We assure you, this plant looks great all year round but truly becomes the life of the party during the holiday season. Even though it’s considered a “trailing” member of the cactus family, it certainly doesn’t fall behind in terms of style.
Producing beautiful deep pink or red flowers in early winter, it can provide that pop of color you’re looking for.
And while its stunning flowers would suggest otherwise, this plant does its best when ignored. Perfect for those of us who forget to water or aren’t home all the time. Just a little pruning after blooming will keep the plant looking its fullest.
Dumb Cane (Dieffenbachia)
Unfortunately named, yes. A wonderfully lush plant to add some greenery into your home, also yes.
There is a reason behind the name, though: It can leave you, well, dumb. That’s right. Dumb cane gets its name from its milky sap, which can be both a skin irritant and, when ingested, can cause a temporary inability to speak! Best to keep this away from pets and young children. Talkative siblings, on the other hand… No, no, don’t do that.
This mute-button of a plant likes the warmer side of things, so keep it away from cold windows and chilly drafts.
Jade Plant (Crassula ovata)
Bring a piece of paradise to you. The jade plant is one of the most popular indoor plants, and for a good reason. Its thick, glossy leaves emanate a tropical, rainforesty vibe, all without having to leave your home.
Contrary to its verdant demeanor, this plant doesn’t require a lot of watering and prefers to lounge in the sun. However, when this houseplant is thirsty, it really needs a drink to take the edge off.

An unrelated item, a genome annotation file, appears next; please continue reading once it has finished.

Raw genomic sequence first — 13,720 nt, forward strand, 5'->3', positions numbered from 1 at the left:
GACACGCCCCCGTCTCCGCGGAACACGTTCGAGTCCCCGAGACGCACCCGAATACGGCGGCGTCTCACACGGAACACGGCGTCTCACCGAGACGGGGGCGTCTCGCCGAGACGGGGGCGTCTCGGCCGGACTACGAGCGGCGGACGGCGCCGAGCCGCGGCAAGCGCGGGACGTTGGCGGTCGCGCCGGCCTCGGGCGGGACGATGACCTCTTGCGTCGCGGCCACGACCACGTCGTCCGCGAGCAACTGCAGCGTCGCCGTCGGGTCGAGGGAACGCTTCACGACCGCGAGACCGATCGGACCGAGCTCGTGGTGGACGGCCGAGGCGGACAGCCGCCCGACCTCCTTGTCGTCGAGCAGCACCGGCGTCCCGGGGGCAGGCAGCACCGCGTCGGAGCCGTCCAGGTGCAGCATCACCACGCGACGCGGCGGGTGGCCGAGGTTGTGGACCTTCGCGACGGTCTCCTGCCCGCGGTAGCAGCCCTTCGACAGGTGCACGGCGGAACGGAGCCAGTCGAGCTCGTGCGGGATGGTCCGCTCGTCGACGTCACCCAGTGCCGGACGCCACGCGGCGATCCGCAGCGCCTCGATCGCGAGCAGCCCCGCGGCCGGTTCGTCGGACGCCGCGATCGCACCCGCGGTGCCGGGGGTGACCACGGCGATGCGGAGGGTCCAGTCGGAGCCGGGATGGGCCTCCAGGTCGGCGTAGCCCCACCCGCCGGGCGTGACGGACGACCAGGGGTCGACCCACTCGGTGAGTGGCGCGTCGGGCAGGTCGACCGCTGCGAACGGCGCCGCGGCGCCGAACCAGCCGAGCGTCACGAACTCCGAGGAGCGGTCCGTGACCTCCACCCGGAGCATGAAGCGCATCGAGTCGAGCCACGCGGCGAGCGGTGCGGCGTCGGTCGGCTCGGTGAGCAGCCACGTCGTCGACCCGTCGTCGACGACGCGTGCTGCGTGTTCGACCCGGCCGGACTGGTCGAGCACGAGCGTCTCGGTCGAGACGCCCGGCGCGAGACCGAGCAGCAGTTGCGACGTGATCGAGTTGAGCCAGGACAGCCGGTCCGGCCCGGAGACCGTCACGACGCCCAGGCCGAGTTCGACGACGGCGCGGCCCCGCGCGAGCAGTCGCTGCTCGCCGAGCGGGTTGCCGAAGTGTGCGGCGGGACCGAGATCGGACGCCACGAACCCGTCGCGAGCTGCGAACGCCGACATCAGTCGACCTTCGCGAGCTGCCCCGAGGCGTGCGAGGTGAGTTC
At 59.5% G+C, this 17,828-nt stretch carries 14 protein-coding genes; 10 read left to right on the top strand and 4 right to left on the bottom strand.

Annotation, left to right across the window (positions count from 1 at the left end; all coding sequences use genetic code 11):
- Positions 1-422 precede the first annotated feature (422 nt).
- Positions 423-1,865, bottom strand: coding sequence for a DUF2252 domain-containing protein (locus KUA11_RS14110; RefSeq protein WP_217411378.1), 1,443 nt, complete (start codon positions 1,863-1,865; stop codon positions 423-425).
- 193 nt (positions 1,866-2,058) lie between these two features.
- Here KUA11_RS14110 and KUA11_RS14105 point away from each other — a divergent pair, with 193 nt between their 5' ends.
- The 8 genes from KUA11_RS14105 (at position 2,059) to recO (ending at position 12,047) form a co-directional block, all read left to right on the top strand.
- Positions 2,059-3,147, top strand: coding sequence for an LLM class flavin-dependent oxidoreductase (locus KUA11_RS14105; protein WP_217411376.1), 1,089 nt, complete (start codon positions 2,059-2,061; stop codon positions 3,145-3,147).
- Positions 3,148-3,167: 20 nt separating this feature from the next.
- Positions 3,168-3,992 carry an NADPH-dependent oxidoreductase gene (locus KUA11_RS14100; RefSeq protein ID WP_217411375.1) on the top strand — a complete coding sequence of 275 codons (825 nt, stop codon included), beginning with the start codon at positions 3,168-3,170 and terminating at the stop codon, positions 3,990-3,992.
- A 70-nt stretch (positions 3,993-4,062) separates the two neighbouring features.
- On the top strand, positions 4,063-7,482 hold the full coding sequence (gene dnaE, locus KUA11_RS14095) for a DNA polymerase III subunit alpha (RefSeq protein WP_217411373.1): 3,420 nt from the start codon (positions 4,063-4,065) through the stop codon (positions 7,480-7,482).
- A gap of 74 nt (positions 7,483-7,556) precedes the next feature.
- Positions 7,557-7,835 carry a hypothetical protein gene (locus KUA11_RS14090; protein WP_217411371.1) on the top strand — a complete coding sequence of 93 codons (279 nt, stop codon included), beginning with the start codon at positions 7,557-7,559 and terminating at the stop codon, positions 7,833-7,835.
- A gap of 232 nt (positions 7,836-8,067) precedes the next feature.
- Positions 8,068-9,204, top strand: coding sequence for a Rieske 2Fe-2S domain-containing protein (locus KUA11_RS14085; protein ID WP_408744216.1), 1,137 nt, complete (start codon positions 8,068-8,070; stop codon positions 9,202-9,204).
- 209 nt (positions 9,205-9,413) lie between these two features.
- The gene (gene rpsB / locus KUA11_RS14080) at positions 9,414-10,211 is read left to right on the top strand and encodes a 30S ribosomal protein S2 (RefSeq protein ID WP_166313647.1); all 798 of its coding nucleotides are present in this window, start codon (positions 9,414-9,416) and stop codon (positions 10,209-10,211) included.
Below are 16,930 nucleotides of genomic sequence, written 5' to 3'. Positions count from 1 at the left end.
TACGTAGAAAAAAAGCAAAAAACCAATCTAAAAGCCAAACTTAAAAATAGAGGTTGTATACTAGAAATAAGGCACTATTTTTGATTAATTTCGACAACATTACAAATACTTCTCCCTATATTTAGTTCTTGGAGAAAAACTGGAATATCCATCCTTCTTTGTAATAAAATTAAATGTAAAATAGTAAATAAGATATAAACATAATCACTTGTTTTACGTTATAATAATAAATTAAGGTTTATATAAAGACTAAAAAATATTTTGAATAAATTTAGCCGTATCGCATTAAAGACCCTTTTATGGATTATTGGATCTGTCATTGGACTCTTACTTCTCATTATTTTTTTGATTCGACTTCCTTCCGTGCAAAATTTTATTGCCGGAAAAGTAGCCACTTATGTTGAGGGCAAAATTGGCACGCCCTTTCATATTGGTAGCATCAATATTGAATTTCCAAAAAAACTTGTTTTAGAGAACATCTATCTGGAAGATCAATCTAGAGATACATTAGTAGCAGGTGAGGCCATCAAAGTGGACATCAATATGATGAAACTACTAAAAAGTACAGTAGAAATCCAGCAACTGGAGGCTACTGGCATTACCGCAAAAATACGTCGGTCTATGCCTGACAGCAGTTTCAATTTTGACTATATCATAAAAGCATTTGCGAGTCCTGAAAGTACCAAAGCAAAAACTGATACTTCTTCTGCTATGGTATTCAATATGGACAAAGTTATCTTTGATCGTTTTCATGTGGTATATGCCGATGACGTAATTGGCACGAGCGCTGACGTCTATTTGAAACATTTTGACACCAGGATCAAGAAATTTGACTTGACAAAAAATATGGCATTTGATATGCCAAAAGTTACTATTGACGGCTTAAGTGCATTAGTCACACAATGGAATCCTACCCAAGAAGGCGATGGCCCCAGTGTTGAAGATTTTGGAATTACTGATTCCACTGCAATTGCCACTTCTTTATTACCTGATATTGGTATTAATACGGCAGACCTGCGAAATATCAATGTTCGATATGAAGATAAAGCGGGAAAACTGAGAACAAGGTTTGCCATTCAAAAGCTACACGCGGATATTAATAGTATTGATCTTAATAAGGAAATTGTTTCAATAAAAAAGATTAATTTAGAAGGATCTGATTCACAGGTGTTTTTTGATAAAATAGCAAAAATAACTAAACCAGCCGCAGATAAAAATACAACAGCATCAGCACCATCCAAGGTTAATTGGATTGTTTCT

Allow the soil to completely dry out before re-watering, but don’t leave it high and dry for too long!
Lucky Bamboo (Dracaena sanderiana)
We’re not going to claim that lucky bamboo will help you win the lottery, but we’re positive it won’t hurt your chances. Actually, the ability to grow this houseplant has nothing to do with luck at all. It’s just easy.
These hardy and simple-to-maintain bamboo plants technically aren’t considered bamboo at all. Yet, that doesn’t stop them from looking like bamboo and growing like bamboo. Why aren’t they actually bamboo again? No matter.
Lucky bamboo stems can be trained to bend or spiral and are topped with narrow leaves with purple margins. They enjoy bright light but will tolerate low light, too.
Forgot to water it for a couple of days? No worries! Even if allowed to wilt, lucky bamboo will spring back to life.
Mother-in-law's Tongue, AKA Snakeplant (Sansevieria)
Honestly, what’s left to say here. The joke has already been made in the name.
Perfect for individuals who have some repressed anger toward their mother-in-law and those who have some repressed anger towards their mother-in-law who also appreciate an attractive house plant when they see one.